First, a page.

April 23, 2008 Newsletter
This is the Seventh issue of the Colony Title Newsletter.
This is the seventh installment of the Colony Title newsletter. We are announcing April 11th we hit the bottom of the market. You heard it here first. Since everyone seems to be waiting for the bottom, why not just establish it and move on? Of course if this proves not to be true then it is just one more expert who got it wrong. So assuming we are right, purchases should be on the upswing for the remainder of the year.
Actually originations in our business have been increasing so it’s not completely tongue in cheek. Interest rates (as of April 23) are still great, remaining around 5.875-6% for 30 year fixed. Adjustable rates are the same. As indicated in the last newsletter there is one lender who has an attractive ARM product for jumbo loans, but otherwise not much movement.
For those of you who are selling an investment property and don’t want to pay the capital gain, remember the 1031 exchange is still available. Basically, you would use the proceeds from the sale to purchase another income producing or investment property, thus deferring the gain. I have had several inquiries recently where the taxpayer is selling a rental and/or vacation home and wants to buy another more expensive vacation home where they want to retire. BE CAREFUL. While the IRS regulations are somewhat vague on the length of time, you at least need to use the replacement property (the property you acquire) as an investment or income producing property. Best estimate is at least two years, and a Kiplinger’s article indicated five years. So if you are selling your condo in Ocean City and buying in Hilton Head with the intent of retiring to the Hilton Head property, you should set the Hilton Head property up as a rental for at least two years. The time is not cast in stone, but you should at least be able to make the argument. Once you have used the property for income production for some period of time, you can make the argument to the IRS that it was a legitimate 1031 exchange and the capital gain is deferred. In our next newsletter we will discuss TICs (tenant in common properties used as replacement properties in 1031s).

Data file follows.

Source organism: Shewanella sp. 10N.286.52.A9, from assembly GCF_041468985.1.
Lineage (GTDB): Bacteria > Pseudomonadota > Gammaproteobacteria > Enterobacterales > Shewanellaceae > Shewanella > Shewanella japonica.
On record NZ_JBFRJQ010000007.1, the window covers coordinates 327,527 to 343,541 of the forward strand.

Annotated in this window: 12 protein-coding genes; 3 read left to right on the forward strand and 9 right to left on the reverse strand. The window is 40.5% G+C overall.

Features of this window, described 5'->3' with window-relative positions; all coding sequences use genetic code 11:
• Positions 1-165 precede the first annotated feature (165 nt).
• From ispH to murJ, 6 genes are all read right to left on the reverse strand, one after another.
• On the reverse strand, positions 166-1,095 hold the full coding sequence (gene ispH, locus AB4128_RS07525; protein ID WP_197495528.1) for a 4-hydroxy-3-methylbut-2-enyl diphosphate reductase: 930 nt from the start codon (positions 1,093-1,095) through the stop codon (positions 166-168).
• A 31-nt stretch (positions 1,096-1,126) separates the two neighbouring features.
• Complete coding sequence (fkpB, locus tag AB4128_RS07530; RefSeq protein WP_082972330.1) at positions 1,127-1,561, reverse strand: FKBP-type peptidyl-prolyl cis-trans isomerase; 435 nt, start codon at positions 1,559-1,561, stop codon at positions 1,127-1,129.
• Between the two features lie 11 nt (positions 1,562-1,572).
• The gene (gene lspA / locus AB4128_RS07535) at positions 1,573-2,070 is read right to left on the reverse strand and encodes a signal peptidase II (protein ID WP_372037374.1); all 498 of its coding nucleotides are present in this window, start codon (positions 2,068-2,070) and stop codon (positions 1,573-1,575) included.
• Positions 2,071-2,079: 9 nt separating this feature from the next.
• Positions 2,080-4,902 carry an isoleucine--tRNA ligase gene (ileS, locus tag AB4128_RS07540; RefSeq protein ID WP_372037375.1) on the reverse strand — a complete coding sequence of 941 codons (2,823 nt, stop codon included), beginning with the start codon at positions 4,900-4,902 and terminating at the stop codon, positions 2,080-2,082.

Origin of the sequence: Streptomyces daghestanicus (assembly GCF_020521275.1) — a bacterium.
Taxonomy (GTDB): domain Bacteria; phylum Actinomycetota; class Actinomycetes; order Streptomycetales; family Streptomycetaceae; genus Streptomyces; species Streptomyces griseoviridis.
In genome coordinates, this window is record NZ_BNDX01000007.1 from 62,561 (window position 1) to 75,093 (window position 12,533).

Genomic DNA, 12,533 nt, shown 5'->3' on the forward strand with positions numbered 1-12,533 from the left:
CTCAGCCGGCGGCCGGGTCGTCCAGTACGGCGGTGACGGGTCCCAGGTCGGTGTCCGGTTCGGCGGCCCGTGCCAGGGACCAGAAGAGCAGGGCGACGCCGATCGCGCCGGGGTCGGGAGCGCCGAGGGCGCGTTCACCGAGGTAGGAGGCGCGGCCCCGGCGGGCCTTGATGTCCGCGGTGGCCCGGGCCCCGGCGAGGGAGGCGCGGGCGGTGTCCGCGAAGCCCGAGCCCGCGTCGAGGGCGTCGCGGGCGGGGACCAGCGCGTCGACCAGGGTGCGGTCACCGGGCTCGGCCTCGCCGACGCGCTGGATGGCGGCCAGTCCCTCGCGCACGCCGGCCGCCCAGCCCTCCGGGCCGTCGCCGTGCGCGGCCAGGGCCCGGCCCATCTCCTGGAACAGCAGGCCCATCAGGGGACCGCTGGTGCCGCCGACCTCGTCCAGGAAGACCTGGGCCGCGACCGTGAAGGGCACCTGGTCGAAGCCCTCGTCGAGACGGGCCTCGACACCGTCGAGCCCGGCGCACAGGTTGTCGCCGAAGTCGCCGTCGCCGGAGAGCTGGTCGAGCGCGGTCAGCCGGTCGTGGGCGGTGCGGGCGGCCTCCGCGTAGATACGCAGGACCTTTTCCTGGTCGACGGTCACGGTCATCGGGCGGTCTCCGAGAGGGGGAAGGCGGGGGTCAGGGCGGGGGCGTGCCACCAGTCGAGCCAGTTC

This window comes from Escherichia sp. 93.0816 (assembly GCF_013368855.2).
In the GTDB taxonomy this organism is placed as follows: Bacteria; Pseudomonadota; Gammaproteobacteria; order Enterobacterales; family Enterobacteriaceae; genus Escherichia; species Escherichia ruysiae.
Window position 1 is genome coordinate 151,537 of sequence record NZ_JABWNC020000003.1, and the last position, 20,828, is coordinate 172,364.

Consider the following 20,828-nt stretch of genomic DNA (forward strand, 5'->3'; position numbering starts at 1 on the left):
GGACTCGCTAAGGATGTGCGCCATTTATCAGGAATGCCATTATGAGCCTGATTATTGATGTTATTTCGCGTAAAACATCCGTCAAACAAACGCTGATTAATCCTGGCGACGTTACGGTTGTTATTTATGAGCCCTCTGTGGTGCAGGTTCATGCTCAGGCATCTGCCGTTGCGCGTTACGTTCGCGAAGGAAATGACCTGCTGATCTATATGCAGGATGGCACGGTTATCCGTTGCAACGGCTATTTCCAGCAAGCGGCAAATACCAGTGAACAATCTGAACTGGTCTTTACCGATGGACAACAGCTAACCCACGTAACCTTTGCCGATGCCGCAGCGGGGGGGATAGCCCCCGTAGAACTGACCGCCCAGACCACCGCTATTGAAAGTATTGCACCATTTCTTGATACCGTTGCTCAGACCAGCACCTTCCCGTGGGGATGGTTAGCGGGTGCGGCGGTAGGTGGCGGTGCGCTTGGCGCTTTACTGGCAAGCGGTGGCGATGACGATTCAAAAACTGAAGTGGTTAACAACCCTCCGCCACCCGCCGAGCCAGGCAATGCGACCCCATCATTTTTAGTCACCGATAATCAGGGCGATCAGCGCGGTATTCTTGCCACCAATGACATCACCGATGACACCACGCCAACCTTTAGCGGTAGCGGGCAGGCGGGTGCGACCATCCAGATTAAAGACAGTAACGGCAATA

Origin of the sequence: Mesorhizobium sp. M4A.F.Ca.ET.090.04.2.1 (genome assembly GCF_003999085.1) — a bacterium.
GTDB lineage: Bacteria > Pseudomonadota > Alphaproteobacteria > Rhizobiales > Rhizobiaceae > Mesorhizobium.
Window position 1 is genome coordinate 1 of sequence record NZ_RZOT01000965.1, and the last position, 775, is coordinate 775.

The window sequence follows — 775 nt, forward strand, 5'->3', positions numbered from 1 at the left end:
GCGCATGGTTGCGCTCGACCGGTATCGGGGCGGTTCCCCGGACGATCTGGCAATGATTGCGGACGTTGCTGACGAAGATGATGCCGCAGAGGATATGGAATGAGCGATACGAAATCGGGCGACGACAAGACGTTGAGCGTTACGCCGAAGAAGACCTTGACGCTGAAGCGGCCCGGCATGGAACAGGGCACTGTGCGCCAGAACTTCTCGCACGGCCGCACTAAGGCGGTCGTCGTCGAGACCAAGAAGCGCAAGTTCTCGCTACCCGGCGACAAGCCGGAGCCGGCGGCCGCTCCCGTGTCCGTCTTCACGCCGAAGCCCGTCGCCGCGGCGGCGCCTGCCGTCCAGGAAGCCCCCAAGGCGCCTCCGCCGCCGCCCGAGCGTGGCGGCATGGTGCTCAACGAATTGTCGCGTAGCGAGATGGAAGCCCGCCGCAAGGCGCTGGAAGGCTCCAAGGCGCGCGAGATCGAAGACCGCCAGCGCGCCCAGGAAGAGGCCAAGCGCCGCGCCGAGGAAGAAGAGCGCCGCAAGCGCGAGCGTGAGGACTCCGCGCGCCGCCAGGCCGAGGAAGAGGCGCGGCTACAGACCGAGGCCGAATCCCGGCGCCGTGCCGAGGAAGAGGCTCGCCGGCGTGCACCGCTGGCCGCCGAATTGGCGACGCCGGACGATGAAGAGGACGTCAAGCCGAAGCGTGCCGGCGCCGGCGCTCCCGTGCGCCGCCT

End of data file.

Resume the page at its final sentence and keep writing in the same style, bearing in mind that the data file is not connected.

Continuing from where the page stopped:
The office condo market appears to be steady with businesses confident of their space requirements opting to be their own landlord. Business loan interest rates are almost equivalent to rates for principal residences. Pricing per square foot also seems consistent, depending on the particular market area.
We want to be your source for real estate information, and handle your real estate closing needs. Our law firm can handle your real estate legal needs. If you have a question you want answered, or have a topic to be discussed in a future newsletter, contact me at email@example.com or at 410 884 1160 x 3007. Thanks for reading.